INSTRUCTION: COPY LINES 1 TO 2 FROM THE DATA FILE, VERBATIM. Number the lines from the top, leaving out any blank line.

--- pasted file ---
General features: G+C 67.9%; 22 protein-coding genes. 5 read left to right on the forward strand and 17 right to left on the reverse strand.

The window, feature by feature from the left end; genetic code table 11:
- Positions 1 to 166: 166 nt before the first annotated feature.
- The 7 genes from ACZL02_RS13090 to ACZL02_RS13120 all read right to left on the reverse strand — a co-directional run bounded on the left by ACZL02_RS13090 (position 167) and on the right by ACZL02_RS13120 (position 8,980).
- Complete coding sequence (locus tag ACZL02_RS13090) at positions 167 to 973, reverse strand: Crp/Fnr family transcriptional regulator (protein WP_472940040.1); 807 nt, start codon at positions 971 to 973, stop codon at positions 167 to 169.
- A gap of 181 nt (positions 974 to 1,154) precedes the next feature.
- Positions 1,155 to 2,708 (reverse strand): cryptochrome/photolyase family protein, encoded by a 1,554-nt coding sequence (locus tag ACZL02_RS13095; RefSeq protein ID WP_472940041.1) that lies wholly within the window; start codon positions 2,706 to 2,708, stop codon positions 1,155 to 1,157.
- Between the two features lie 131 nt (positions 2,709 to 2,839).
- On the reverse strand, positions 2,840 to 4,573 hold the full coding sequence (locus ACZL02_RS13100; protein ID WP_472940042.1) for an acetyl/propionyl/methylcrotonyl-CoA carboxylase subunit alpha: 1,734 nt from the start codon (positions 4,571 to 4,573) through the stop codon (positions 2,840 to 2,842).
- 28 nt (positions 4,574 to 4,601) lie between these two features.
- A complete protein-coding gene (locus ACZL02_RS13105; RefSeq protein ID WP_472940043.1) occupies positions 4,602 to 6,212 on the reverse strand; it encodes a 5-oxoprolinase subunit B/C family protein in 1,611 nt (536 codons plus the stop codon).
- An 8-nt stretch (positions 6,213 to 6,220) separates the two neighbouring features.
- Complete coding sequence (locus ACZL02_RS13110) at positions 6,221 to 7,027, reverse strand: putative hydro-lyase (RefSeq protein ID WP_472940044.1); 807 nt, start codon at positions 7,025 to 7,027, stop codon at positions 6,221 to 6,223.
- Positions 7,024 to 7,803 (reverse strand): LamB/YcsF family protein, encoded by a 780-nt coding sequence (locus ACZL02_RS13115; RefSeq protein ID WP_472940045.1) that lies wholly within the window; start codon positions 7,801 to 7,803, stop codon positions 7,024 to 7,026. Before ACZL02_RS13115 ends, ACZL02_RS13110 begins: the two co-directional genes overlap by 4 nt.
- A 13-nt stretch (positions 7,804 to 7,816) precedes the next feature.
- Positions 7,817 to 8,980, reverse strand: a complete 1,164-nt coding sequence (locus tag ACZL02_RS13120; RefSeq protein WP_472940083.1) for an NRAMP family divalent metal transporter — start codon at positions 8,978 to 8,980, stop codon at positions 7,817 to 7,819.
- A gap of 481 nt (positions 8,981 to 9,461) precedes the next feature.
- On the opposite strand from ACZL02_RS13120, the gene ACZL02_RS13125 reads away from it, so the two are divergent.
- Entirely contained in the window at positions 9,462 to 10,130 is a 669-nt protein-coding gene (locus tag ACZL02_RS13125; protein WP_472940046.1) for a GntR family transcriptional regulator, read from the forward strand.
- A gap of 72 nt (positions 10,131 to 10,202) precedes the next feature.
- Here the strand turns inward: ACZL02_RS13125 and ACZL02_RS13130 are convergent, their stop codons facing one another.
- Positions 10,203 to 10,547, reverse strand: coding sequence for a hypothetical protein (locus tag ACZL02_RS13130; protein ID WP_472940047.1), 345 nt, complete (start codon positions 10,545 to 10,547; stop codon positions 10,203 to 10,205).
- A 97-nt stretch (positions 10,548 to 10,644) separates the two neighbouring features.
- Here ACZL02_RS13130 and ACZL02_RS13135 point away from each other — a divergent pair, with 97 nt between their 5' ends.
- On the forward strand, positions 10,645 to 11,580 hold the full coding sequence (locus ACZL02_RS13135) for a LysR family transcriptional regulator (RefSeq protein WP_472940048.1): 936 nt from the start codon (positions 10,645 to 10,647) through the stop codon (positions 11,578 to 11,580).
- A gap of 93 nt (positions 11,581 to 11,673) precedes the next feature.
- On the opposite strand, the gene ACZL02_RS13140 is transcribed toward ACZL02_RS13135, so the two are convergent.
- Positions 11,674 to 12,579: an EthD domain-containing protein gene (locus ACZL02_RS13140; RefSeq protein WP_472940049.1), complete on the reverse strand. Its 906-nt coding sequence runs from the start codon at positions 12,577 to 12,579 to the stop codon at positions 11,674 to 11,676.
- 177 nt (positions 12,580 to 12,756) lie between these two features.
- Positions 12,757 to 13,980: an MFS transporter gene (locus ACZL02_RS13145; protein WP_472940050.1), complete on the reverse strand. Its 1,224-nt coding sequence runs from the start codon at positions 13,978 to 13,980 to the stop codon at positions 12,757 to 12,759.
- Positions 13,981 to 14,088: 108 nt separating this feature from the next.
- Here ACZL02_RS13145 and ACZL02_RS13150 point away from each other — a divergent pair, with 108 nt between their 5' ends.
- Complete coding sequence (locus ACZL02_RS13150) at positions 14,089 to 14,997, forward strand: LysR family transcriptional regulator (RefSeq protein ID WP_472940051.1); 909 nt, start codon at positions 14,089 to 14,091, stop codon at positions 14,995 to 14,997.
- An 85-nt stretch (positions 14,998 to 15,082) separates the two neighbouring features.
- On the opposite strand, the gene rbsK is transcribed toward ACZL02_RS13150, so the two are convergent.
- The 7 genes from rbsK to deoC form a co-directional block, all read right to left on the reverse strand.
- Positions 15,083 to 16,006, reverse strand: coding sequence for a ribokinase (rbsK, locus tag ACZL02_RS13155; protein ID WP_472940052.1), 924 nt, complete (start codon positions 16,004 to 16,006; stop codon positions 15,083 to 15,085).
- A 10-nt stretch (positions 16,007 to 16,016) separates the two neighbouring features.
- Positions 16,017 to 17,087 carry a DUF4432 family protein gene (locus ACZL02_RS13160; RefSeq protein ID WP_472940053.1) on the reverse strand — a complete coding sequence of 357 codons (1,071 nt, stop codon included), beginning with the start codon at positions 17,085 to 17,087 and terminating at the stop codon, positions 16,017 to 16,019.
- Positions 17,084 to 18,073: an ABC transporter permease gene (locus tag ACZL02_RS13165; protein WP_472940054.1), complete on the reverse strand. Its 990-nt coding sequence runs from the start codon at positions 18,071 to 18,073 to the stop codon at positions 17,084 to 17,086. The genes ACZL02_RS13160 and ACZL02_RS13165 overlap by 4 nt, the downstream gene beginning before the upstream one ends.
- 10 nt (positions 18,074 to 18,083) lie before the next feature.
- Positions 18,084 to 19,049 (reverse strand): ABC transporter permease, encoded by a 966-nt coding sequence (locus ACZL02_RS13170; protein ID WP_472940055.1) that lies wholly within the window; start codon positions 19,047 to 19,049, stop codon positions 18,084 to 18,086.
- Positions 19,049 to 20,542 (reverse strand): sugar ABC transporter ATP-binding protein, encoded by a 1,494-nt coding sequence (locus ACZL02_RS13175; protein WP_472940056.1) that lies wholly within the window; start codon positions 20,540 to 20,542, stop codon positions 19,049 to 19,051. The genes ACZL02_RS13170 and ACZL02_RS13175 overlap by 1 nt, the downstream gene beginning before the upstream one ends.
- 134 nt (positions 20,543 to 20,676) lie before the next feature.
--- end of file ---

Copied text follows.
General features: G+C 67.9%; 22 protein-coding genes. 5 read left to right on the forward strand and 17 right to left on the reverse strand.

The window, feature by feature from the left end; genetic code table 11: